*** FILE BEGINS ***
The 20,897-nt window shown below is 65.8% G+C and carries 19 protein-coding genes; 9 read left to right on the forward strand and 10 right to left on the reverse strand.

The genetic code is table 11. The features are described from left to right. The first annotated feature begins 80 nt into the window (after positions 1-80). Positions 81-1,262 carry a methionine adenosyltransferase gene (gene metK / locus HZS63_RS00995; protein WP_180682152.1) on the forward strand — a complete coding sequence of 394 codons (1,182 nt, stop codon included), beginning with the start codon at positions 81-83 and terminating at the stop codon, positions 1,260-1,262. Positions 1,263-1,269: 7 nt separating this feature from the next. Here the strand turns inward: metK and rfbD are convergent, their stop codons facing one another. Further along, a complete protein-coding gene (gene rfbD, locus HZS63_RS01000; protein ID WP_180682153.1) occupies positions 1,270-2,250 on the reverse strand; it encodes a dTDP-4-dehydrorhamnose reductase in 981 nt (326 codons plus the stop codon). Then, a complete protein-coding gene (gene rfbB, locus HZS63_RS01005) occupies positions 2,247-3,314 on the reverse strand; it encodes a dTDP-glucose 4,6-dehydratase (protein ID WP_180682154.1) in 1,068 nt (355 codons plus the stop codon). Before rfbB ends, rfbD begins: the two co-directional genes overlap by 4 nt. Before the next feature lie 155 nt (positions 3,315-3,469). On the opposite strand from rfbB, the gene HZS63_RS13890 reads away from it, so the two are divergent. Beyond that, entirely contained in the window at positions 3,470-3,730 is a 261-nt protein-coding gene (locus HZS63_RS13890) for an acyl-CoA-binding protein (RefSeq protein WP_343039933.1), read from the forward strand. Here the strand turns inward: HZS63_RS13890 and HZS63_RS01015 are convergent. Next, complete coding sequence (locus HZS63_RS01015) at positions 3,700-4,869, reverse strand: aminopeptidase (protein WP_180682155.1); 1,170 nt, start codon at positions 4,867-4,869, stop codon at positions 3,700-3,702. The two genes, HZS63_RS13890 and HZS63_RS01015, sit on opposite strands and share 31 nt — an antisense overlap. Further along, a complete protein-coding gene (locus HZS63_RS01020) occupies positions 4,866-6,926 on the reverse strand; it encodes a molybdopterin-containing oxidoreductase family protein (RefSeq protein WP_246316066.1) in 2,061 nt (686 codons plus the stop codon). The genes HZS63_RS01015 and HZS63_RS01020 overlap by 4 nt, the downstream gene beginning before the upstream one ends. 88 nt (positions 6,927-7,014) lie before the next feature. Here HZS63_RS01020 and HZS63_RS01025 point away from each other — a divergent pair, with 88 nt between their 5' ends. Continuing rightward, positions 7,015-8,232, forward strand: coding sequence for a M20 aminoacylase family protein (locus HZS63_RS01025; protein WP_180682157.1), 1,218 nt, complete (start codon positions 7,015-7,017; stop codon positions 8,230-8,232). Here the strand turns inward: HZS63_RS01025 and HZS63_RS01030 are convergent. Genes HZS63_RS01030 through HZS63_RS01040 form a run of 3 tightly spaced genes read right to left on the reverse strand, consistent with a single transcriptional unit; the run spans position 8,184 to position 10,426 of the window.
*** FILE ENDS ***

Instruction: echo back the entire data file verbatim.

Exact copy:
The 20,897-nt window shown below is 65.8% G+C and carries 19 protein-coding genes; 9 read left to right on the forward strand and 10 right to left on the reverse strand.

The genetic code is table 11. The features are described from left to right. The first annotated feature begins 80 nt into the window (after positions 1-80). Positions 81-1,262 carry a methionine adenosyltransferase gene (gene metK / locus HZS63_RS00995; protein WP_180682152.1) on the forward strand — a complete coding sequence of 394 codons (1,182 nt, stop codon included), beginning with the start codon at positions 81-83 and terminating at the stop codon, positions 1,260-1,262. Positions 1,263-1,269: 7 nt separating this feature from the next. Here the strand turns inward: metK and rfbD are convergent, their stop codons facing one another. Further along, a complete protein-coding gene (gene rfbD, locus HZS63_RS01000; protein ID WP_180682153.1) occupies positions 1,270-2,250 on the reverse strand; it encodes a dTDP-4-dehydrorhamnose reductase in 981 nt (326 codons plus the stop codon). Then, a complete protein-coding gene (gene rfbB, locus HZS63_RS01005) occupies positions 2,247-3,314 on the reverse strand; it encodes a dTDP-glucose 4,6-dehydratase (protein ID WP_180682154.1) in 1,068 nt (355 codons plus the stop codon). Before rfbB ends, rfbD begins: the two co-directional genes overlap by 4 nt. Before the next feature lie 155 nt (positions 3,315-3,469). On the opposite strand from rfbB, the gene HZS63_RS13890 reads away from it, so the two are divergent. Beyond that, entirely contained in the window at positions 3,470-3,730 is a 261-nt protein-coding gene (locus HZS63_RS13890) for an acyl-CoA-binding protein (RefSeq protein WP_343039933.1), read from the forward strand. Here the strand turns inward: HZS63_RS13890 and HZS63_RS01015 are convergent. Next, complete coding sequence (locus HZS63_RS01015) at positions 3,700-4,869, reverse strand: aminopeptidase (protein WP_180682155.1); 1,170 nt, start codon at positions 4,867-4,869, stop codon at positions 3,700-3,702. The two genes, HZS63_RS13890 and HZS63_RS01015, sit on opposite strands and share 31 nt — an antisense overlap. Further along, a complete protein-coding gene (locus HZS63_RS01020) occupies positions 4,866-6,926 on the reverse strand; it encodes a molybdopterin-containing oxidoreductase family protein (RefSeq protein WP_246316066.1) in 2,061 nt (686 codons plus the stop codon). The genes HZS63_RS01015 and HZS63_RS01020 overlap by 4 nt, the downstream gene beginning before the upstream one ends. 88 nt (positions 6,927-7,014) lie before the next feature. Here HZS63_RS01020 and HZS63_RS01025 point away from each other — a divergent pair, with 88 nt between their 5' ends. Continuing rightward, positions 7,015-8,232, forward strand: coding sequence for a M20 aminoacylase family protein (locus HZS63_RS01025; protein WP_180682157.1), 1,218 nt, complete (start codon positions 7,015-7,017; stop codon positions 8,230-8,232). Here the strand turns inward: HZS63_RS01025 and HZS63_RS01030 are convergent. Genes HZS63_RS01030 through HZS63_RS01040 form a run of 3 tightly spaced genes read right to left on the reverse strand, consistent with a single transcriptional unit; the run spans position 8,184 to position 10,426 of the window.